With her recent track “Pussy Mask” reaching new absurdist heights, Peaches tells Alan Pedder about the how a year of the pandemic has challenged and changed her.
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  • Post published:30/04/2021
  • Post last modified:30/04/2021

It’s early afternoon on a hot summer’s day, and on a stage in the shadow of the Coney Island Cyclone a former schoolteacher dressed in scarlet lingerie rubs a microphone over her crotch.

At the side of the stage, someone is waving frantically in her direction, trying to get her attention. They are holding up a sign on which they’ve written, in urgently scrawled letters, two words: SAY GOODBYE. The woman in thigh-high stockings just ignores them; she knows her half hour isn’t up yet. Instead, she jumps on top of a speaker and starts to sing her big hit, the song the crowd is waiting for: “Suckin’ on my titties like you wanna be…” – then the mic gets cut and, for one split-second, everything goes quiet.

“They banned me in the middle of my set!” says Peaches, evidently still amused by the fact even after 20 years. We’re talking over Zoom – me from a small island in Sweden and she from the home in Berlin that she shares with her “quarantine and life partner” Ellison. “It was funny though, because they had an extra mic that they forgot to shut off so I picked up that one and told the crowd that I was being censored.” It turns out that some families visiting the Coney Island theme park were none too impressed with the festival outside. “Some mother marched over and said, ‘This woman is talking about sex and touching herself, and I’m trying to have a rollercoaster ride with my kids. Shut it down!’”

Peaches recounts this story not because she hasn’t told it before, but because she remembers it was at this festival that she first met and formed a friendship with Jack White. It was July 2001 and The White Stripes’ breakthrough album White Blood Cells had only been out for a couple of weeks. The band was already at the centre of a major label bidding war, while Peaches had not long signed a big-budget deal with Sony after the success of The Teaches Of Peaches. That deal notoriously soured very quickly when the label realised quite who and what they were dealing with. As Peaches has often said since, “I didn’t want to move towards the mainstream, I wanted the mainstream to move towards me.” And if the mainstream wasn’t ready for her Rapunzel-proportioned pubic hair in the fantastically queer, orgiastic video for “Set It Off”, well, the mainstream could politely go fuck itself. Sony apparently asked for a refund.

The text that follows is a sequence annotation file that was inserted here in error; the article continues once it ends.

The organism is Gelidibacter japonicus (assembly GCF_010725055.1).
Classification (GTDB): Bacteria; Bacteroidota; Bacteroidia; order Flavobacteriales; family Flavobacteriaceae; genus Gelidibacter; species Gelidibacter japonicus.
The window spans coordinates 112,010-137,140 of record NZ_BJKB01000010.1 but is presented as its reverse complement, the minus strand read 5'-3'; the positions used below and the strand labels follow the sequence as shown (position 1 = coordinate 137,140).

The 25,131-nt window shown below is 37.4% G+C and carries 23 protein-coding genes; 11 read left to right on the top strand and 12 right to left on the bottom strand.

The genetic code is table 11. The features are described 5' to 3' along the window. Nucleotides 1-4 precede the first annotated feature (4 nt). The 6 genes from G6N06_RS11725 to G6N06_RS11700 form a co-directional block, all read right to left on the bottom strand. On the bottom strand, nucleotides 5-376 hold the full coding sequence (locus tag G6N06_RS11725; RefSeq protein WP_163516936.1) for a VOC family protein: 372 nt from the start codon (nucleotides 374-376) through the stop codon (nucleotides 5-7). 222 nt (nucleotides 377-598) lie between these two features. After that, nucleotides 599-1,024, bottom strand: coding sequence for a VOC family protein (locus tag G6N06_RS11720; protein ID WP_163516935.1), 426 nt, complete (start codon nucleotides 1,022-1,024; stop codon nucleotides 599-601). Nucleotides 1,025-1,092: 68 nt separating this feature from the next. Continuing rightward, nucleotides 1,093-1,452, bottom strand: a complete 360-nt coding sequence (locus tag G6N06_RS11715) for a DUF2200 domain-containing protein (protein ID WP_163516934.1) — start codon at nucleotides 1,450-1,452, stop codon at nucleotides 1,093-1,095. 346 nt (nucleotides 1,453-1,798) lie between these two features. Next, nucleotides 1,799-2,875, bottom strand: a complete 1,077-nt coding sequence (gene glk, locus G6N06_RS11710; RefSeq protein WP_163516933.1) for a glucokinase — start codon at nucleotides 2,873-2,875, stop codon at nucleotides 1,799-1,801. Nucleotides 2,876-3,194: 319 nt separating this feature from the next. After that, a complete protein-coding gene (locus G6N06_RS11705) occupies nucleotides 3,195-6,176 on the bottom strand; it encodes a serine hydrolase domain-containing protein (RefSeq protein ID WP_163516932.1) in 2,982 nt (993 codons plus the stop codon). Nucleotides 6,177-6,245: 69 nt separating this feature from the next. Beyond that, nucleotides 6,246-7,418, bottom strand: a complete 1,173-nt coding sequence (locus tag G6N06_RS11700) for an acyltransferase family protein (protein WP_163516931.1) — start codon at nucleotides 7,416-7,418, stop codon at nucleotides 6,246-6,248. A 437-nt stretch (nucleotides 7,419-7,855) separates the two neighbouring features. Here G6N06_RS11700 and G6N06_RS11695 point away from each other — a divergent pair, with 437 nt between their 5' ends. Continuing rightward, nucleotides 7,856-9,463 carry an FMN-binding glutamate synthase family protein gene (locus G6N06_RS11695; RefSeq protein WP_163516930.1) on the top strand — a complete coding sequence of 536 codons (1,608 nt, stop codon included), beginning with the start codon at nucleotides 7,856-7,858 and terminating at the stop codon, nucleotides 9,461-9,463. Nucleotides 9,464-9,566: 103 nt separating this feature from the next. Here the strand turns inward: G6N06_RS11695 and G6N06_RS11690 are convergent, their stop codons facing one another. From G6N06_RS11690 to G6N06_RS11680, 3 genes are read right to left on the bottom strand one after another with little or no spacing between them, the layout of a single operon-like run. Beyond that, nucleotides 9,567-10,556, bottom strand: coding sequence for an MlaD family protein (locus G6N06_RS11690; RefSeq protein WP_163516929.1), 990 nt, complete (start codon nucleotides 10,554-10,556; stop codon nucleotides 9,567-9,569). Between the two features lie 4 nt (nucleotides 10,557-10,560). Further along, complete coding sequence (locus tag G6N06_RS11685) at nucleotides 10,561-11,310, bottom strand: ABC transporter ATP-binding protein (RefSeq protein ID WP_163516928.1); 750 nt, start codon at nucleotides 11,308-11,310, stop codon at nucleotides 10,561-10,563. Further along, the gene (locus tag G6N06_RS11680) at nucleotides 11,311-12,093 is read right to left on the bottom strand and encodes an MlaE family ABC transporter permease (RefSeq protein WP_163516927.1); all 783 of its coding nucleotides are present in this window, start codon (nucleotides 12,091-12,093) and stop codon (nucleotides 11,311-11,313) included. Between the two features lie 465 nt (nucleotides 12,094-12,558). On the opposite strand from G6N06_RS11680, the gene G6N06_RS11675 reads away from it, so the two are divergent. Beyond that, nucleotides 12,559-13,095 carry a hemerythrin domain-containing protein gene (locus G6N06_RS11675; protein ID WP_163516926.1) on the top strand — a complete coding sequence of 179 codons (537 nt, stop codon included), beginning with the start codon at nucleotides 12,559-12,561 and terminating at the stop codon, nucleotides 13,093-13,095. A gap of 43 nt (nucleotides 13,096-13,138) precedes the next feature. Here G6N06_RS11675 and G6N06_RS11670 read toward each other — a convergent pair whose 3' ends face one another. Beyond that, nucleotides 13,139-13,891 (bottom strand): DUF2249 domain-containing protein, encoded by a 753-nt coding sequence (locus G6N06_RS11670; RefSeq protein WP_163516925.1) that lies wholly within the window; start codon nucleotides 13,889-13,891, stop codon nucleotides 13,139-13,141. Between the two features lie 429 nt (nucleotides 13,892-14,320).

The White Stripes signed to XL Recordings a couple of months later, and it’s been said that Jack White had a hand in encouraging the label to also seek out Peaches, who needed a new home for her music. XL played their hand well, giving The Teaches Of Peaches a renewed international push that cemented its status as a stone-cold feminist classic. The label went on to release her next three albums – Fatherfucker (2003), Impeach My Bush (2006) and I Feel Cream (2009) – each in their own way as much outrageous fun as the first. Since then Peaches has been releasing music on her own I U She label, but for her latest single ‘Pussy Mask’ she’s teamed up with Third Man Records – run, of course, by none other than Jack White.

“Jack and I have wanted to do something together for a while,” says Peaches. “Some people might think it’s funny, because it seems like an odd pairing. Third Man is usually more rock and roll and they don’t really put out a lot of electronic music, so maybe some of their audience has been confused by it. But I think the label like that, and you know I do.” Given that the limited run of 7” picture discs sold out of all 500 copies in a matter of days, despite not being released until June, I think it’s fair to say that the collaboration has been a success. She grins. “It’s been great. The label does fantastic work, and it’s been a lot of fun. I’m glad that people are enjoying the single. I hope I can get a copy for myself!”